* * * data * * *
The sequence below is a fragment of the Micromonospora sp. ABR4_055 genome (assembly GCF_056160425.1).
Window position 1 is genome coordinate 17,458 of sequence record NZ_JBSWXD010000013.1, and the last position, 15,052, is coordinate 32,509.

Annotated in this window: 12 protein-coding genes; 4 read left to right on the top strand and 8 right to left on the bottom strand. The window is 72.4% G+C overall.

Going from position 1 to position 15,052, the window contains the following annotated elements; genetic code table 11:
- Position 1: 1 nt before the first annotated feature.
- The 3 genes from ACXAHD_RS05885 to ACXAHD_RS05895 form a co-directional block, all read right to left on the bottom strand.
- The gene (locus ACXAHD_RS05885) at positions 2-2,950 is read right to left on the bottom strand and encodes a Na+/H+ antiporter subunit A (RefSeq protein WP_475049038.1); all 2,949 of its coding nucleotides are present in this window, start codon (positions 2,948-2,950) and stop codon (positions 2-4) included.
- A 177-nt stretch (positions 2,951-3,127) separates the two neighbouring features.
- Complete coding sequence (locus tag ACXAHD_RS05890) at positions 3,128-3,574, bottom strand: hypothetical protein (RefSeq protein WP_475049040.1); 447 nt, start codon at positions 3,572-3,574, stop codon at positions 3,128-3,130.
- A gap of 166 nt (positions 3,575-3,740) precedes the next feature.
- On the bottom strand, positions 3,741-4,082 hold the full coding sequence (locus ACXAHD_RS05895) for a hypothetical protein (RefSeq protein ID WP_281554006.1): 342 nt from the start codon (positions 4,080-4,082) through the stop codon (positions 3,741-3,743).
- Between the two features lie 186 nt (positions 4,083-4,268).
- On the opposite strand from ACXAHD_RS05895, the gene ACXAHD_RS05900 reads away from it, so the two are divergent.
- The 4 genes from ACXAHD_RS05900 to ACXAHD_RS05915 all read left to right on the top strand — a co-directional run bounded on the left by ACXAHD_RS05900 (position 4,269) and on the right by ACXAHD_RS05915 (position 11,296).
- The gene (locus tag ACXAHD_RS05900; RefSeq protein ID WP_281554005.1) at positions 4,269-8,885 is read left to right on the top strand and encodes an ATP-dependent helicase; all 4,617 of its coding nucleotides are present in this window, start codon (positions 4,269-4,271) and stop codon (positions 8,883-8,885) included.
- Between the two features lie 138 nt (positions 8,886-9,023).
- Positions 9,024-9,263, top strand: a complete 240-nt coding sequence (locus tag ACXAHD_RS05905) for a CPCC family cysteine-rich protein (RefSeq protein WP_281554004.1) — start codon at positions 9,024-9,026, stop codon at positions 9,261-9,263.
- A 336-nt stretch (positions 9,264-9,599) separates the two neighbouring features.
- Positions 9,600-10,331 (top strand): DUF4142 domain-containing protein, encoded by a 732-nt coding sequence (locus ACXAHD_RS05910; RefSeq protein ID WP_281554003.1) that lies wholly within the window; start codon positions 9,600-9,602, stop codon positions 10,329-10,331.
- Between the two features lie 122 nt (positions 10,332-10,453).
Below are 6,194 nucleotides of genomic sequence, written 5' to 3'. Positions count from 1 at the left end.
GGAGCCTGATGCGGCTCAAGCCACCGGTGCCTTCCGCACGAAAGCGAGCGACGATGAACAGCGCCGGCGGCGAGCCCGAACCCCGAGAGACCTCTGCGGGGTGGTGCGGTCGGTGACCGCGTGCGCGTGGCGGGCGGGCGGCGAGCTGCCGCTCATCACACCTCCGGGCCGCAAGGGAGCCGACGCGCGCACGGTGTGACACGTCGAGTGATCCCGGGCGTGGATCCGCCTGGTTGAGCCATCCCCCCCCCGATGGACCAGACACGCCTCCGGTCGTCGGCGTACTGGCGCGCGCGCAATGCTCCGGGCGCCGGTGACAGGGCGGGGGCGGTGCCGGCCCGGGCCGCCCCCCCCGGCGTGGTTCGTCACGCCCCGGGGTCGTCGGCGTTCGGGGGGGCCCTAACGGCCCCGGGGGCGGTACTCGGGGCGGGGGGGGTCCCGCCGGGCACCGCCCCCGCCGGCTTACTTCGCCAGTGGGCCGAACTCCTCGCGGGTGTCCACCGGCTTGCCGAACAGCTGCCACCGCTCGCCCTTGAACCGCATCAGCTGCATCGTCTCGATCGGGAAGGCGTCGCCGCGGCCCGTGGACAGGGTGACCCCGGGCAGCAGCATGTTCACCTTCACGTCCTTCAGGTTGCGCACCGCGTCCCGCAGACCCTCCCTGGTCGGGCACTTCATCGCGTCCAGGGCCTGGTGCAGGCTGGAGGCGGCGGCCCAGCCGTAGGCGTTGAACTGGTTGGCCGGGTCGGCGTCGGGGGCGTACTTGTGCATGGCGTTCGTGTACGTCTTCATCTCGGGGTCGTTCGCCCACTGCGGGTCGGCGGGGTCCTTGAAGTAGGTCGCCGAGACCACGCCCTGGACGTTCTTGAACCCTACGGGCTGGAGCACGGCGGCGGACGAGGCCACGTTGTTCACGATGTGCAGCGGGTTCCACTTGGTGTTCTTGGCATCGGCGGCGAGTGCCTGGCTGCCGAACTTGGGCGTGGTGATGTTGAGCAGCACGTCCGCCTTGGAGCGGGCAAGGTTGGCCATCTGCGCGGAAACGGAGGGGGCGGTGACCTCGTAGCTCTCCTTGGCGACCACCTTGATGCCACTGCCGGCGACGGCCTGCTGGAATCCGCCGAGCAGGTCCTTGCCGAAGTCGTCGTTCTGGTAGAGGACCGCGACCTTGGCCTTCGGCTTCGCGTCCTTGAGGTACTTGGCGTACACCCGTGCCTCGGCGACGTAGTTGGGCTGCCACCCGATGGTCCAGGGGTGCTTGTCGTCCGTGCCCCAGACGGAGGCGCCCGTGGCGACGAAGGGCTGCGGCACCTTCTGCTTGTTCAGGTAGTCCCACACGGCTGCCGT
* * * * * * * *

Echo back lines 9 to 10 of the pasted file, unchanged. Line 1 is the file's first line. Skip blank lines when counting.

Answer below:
- Complete coding sequence (locus tag ACXAHD_RS05890) at positions 3,128-3,574, bottom strand: hypothetical protein (RefSeq protein WP_475049040.1); 447 nt, start codon at positions 3,572-3,574, stop codon at positions 3,128-3,130.
- A gap of 166 nt (positions 3,575-3,740) precedes the next feature.